GLENDALE, Ariz. (AP) -- Arizona Cardinals coach Bruce Arians has worked with some pretty good quarterbacks in his coaching career - Peyton Manning, Ben Roethlisberger, Andrew Luck.
Now, with Arians at age 60 in his first full season as an NFL head coach, his quarterback is 33-year-old Carson Palmer.
"Like I told him," Arians said on Saturday, Day 2 of the Cardinals' training camp, "this is a cowboy movie with two old guys, this is our last rodeo in the desert."
Palmer has arrived highly motivated. At this stage of his career, he's not interested in a long rebuilding project. It's about winning now, he said. No matter what it will have to come in the NFC West, arguably the toughest division in the league.
While there is much work to do, he said, he senses the same sentiment among his teammates.
"The one good thing you look at is that guys are flying around, guys are excited to be out there, guys are excited to get going," Palmer said. "There's not the attitude of `Let's get through camp,' there's an attitude of `Let's get better.'"
Palmer is entering his 13th NFL season, his 6-foot-5, 235-pound frame battered in his years with the Cincinnati Bengals and Oakland Raiders. The Cardinals, in dire need of a quarterback after a disastrous 2012 season, sent only a sixth-round draft pick to Oakland to get Palmer, then signed him to a two-year, $16 million contract.
Last year, Palmer had the third 4,000-yard passing season of his career, but the Raiders were usually trying to come from behind, limping to a 4-12 record. It was clear Palmer's two-year stay there was over. Arizona loomed as probably the final destination in a career with big numbers not a lot of success in terms of wins and losses. In 122 career starts, Palmer is 54-68.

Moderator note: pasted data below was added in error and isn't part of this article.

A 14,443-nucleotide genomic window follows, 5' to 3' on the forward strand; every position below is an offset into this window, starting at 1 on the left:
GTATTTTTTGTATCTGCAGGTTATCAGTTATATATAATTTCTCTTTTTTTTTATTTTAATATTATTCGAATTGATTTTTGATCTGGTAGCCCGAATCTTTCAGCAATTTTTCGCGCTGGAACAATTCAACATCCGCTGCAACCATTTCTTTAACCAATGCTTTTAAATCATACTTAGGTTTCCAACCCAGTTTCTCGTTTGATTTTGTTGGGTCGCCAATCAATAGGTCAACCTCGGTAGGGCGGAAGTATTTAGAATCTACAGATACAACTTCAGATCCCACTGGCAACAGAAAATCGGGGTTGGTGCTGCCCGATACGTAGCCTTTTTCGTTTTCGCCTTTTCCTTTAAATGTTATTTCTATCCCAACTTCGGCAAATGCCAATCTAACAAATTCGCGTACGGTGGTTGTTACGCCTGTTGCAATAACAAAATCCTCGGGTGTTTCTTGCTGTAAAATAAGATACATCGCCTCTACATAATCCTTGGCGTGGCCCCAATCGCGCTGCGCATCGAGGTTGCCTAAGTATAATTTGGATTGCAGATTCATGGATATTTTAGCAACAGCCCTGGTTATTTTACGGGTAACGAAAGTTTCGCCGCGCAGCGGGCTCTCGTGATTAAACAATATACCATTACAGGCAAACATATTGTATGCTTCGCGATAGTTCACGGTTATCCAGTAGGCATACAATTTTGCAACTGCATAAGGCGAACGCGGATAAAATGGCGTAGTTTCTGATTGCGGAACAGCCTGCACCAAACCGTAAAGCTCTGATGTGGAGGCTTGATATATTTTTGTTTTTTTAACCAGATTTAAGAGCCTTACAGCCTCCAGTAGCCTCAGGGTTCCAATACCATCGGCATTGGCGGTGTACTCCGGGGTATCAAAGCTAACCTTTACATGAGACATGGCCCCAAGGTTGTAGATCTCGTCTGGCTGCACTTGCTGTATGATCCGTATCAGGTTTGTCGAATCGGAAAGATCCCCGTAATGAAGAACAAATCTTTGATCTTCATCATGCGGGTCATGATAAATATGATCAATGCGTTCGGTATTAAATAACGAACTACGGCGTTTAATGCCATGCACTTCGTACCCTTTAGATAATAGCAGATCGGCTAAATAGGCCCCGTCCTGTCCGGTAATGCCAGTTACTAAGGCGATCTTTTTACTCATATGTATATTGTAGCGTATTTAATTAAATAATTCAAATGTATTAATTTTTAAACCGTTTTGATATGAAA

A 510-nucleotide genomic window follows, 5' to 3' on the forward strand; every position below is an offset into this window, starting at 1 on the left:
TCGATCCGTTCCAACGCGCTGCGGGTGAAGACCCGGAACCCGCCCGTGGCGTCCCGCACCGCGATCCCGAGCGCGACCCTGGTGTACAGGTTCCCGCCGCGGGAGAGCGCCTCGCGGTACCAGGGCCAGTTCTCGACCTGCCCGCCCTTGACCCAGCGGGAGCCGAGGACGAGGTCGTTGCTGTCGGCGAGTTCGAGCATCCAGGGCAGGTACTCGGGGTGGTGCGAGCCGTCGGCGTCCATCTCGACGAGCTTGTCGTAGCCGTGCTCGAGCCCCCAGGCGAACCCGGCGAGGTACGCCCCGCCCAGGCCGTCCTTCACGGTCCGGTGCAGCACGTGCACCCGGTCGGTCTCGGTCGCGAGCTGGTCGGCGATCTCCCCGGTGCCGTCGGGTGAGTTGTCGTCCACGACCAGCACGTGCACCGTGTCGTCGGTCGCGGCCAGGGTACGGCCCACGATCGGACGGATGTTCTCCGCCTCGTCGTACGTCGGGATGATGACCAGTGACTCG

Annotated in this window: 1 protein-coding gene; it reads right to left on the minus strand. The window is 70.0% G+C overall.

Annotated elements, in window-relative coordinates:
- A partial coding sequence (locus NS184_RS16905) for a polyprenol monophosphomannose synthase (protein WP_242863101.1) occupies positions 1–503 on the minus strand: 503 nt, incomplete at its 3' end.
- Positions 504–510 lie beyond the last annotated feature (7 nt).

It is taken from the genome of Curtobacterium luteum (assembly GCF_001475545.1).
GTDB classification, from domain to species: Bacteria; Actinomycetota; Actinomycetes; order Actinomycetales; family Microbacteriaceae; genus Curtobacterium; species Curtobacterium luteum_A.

In yet another training camp, Palmer said it's back to basics for him.
"Early stages one of the things I'm always focused on is mechanics and footwork," he said. "That's something you can't get enough work on. You can't get coached enough on it. You can't get enough reps. It's something I'm consistently looking at."
He's also keeping up his work on the playbook, even though he's been studying it all offseason, through a series of formal and informal workouts.
He wants to "feel better about the play as it's coming into my head and I'm going through my reads and going through my decisions before I make the call in the huddle,'" Palmer said. "And a whole bunch of other things. There's a ton of work to do by everybody in that locker room."
Timing with the receivers is less of a problem. The quarterbacks and their targets had an informal workout last month just to stay sharp. Palmer throwing to Larry Fitzgerald, Andre Roberts and Michael Floyd, among others.
"There really wasn't a big lapse in timing where we have to get back on the same page," Palmer said. "I think that's one really good thing about getting together in the month of July is you keep that rhythm and you keep improving it."
There is always a bit of dread for veterans going into camp. Palmer said he feels that less so this year than in any other. Such is the rejuvenating nature of a fresh start.
"We need to keep the attitude we have right now in week two, week three, week four," Palmer said, "because we have an attitude now where we're just trying to get better."
After a severe knee injury and the inevitable consequences of age, Palmer is not a mobile quarterback. Keeping him upright will be the main task on an offensive line still in the making.
There is competition at both tackles and the projected starter at left guard, first-round draft pick Jonathan Cooper, is absent in a contract dispute.
Palmer said it's "a fine line" between the benefits of having tough competition and the rewards of having good, experienced chemistry on the line.
Arians said that the blocking scheme will take into account Palmer's lack of mobility.
"You build it around the abilities of the guy," Arians said. "He's still athletic but he's not going to be the scrambler that say Ben or Andrew were, more in Peyton's mode - move yourself within the pocket, get the ball out, don't take sacks."
As Palmer noted, there's always optimism at this point.
"It's a great feeling in the locker room," he said. "It's only Day One."